Is MR only something for established companies with big budgets? Most certainly not. Even for startups, "never have a single point of failure" applies, and this can just be a false assumption shaped by founder enthusiasm.  Good MR uses a wide variety of ideas and methods to test such assumptions - even with a small four- to five-figure budget. Good MR is creative, and for a given budget it can do the best that can be achieved. Measured in terms of avoided error costs, well-done, quality-assured MR has an excellent return on investment.

And last but not least: MR (from a solid provider) also convinces investors, because they want to know reliably: Is the market there? And is it as developed as assumed? Does the new product/service really hit a well-defined niche with a willingness to innovate? And is the niche big enough to grow? Is it small enough to achieve a unique position with at least limited or delayed copyability? What are the (possibly controversial) views of the potential and actual customers? Are the targeted customers "sufficiently willing to take risks", i.e. open to the product or service innovation offered by the startup? These are all typical MR questions, even for established larger companies, but it is almost always possible to define MR designs that are appropriate to the situation and budget and that ensure a decision with sufficient accuracy. This also applies to the standard key topics such as a.) Communication, b.) Product (features trade off, e.g. also SaaS vs. other licensing models such as subscription, pay per use, purchase license), c.) Optimal price and d.) Expansion and scalability in the achievable market.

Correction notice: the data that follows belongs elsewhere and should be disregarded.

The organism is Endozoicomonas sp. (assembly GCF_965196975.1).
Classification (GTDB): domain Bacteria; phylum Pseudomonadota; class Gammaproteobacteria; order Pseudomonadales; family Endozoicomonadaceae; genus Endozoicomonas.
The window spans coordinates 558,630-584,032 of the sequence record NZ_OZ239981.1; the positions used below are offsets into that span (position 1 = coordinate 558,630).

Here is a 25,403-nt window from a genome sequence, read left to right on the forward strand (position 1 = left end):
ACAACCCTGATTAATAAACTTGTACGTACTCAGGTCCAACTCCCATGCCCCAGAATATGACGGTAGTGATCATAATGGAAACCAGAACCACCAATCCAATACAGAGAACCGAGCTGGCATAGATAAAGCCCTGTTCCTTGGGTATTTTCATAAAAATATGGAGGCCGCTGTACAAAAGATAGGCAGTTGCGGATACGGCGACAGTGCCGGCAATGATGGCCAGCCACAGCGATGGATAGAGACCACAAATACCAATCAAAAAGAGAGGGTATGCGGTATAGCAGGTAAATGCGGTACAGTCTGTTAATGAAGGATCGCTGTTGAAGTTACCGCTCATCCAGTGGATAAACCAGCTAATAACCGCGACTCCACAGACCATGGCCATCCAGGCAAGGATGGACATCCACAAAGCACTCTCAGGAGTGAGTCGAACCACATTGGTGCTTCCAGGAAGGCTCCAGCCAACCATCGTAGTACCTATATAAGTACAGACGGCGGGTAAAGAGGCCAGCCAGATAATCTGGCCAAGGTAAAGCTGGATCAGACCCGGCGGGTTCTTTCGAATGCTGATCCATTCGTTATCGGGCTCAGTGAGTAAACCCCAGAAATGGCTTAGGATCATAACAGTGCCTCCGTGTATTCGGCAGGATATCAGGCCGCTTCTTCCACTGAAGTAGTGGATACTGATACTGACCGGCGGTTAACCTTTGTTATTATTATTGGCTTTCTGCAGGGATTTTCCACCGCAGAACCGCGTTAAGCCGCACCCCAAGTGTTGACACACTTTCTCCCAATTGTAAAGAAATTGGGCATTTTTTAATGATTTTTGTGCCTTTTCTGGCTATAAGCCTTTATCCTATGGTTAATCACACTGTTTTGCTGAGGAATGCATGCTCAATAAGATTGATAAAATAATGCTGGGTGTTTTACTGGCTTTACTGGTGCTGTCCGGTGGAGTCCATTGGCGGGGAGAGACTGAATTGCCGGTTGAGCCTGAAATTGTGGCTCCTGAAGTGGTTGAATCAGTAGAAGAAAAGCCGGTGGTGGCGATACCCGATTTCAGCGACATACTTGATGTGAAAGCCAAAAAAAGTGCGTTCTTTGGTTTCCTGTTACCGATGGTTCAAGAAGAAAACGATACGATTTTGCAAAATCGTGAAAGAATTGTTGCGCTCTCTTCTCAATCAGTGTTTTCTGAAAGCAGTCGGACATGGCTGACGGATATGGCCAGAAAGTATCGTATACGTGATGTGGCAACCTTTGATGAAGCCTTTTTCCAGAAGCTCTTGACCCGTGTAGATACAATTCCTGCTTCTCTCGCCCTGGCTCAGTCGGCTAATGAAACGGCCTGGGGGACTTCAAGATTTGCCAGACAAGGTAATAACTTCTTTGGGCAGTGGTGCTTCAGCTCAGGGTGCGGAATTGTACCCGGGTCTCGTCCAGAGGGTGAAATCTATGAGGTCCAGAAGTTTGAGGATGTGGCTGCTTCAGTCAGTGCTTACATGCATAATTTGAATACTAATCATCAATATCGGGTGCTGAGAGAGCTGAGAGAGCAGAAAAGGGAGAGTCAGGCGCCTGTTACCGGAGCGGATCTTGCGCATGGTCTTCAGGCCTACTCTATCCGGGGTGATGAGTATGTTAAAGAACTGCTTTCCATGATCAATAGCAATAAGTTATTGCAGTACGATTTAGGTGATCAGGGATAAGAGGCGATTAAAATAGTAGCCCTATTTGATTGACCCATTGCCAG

At AAA-Advisors, we have experienced consultants with strong MR backgrounds. We are happy to help you assess if and which MR you need. We can assist you with Data Scouts and Data Architects - as idea providers for the valorization or creation of your "Data World" as well as MR-neutral independent consultants. We know the players in the market and can assess and organize the appropriate data analysis and, if necessary, MR approaches on an case-by-case basis - regardless of whether a budget-friendly DIY approach or the commissioning of an expert house is ultimately on the cards.

Recently, we offered a webinar at ProjectTogether.org for founders of social initiatives or non-profit companies - equally applicable for SMEs. We will gladly provide you with the video recording upon request via our contact form.

 

Picture: by Leon on Unsplash.com

About the author
Winfried Hagenhoff

Winfried - formerly at Lufthansa, TNS and WPP’s Kantar- is an experienced Senior Executive Advisor. He loves to advise on innovative products and services based on empirical data, and to transform advice into strategy for brands and customer experience. As a former CTO/COO, he is passionate about tech-driven innovations, especially regarding mobility (Auto, Travel, Transport, Sharing), communication, health, public services, and production.

For the last two years, he has been supporting young tech firms and helped social institutions with pro-bono advice.